Over the years the earth has moved many times under San Francisco. But it has been thirty-eight years since the last strong earthquake. People have forgotten how bad it can be. But soon they will remember.
Based on actual events of the 1906 San Francisco earthquake and told from the alternating perspectives of two young friends, the earth dragon awakes chronicles the thrilling story of the destruction of a city, and the heroes that emerge in its wake.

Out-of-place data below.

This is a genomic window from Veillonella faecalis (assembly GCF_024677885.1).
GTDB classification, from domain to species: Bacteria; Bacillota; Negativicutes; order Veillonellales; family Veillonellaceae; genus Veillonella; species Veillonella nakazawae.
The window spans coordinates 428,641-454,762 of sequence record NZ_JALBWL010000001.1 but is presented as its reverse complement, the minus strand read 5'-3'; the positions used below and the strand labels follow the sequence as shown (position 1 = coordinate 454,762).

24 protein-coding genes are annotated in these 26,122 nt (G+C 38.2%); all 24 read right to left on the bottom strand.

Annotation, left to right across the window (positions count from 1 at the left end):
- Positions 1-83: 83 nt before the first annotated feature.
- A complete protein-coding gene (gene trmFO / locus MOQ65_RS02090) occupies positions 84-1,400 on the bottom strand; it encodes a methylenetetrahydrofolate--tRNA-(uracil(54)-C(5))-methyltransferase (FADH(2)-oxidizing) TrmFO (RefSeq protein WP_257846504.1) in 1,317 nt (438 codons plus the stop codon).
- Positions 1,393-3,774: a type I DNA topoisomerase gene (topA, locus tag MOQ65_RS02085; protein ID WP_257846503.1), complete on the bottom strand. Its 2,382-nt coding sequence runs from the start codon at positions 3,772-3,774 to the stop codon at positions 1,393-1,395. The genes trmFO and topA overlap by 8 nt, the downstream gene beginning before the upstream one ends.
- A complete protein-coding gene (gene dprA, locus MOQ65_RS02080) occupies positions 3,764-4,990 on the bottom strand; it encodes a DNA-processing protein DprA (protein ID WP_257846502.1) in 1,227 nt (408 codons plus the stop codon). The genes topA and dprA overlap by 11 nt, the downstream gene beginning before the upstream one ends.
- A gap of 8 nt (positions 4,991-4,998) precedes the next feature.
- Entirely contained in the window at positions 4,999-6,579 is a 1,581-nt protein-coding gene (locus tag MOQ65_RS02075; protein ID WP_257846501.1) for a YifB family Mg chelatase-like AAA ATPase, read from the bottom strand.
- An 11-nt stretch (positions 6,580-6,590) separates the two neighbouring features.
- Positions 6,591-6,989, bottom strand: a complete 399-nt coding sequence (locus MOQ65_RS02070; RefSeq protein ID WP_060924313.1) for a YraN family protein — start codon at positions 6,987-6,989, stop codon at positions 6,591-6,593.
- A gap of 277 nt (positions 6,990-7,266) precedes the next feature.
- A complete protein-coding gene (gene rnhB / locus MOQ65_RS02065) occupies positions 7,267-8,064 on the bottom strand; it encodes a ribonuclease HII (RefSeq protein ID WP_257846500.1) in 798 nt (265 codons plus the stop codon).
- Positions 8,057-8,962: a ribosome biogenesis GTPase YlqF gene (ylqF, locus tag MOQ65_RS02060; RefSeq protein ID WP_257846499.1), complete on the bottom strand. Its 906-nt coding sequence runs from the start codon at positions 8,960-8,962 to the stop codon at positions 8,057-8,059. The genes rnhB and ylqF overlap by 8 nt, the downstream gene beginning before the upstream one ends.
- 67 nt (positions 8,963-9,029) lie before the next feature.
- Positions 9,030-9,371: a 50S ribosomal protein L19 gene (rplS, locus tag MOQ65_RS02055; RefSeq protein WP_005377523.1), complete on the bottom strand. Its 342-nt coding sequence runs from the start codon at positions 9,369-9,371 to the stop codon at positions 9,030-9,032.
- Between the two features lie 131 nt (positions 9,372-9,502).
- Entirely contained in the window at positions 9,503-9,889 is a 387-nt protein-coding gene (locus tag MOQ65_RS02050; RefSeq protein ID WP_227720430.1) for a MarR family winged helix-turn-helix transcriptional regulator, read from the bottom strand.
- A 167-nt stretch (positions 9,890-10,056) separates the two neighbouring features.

I must start by stating that Laurence Yep is one of my favorite authors for children's books and this book has not changed my mind in any way. This is a story of the San Francisco Earthquake that happened in 1906. All of the characters in two families are introduced to the reader by page seven, giving the reader an early understanding of how situations are looked at differently. The Travis family is a wealthy family who hire Ah Sing to be their houseboy. Ah Sing and his son Chin live in tenement housing. At dawn on April 18, 1906, the earthquake happens. As the table moves, boxes fall, and possessions crash to the floor, Ah Sing tells his son that the Earth Dragon must be scratching. His son replies, " He must really have an itch." The story takes the reader day-by-day telling about the tragedies and strengths of people who were too determined to give up and leave the city. After the great fire dies out and everyone has a chance to reflect on what has happened and assess their losses, Ah Sing is told by many that he may not go back to where he lived before the earthquake. Mr. Travis explains to Ah Sing that the Chinese people can own their own land and build a new Chinatown in Hunter's Point. The characters in this story learn many lessonshow disasters bring out the best and worse in people, how heroes are made from ordinary people, and how people find strength from within that they never knew they had to start over and rebuild their lives. Yep is an excellent writer and writes this story about the different perspectives of two young friends. I highly recommend this book. 2006, HarperCollins, Ages 8 to 12.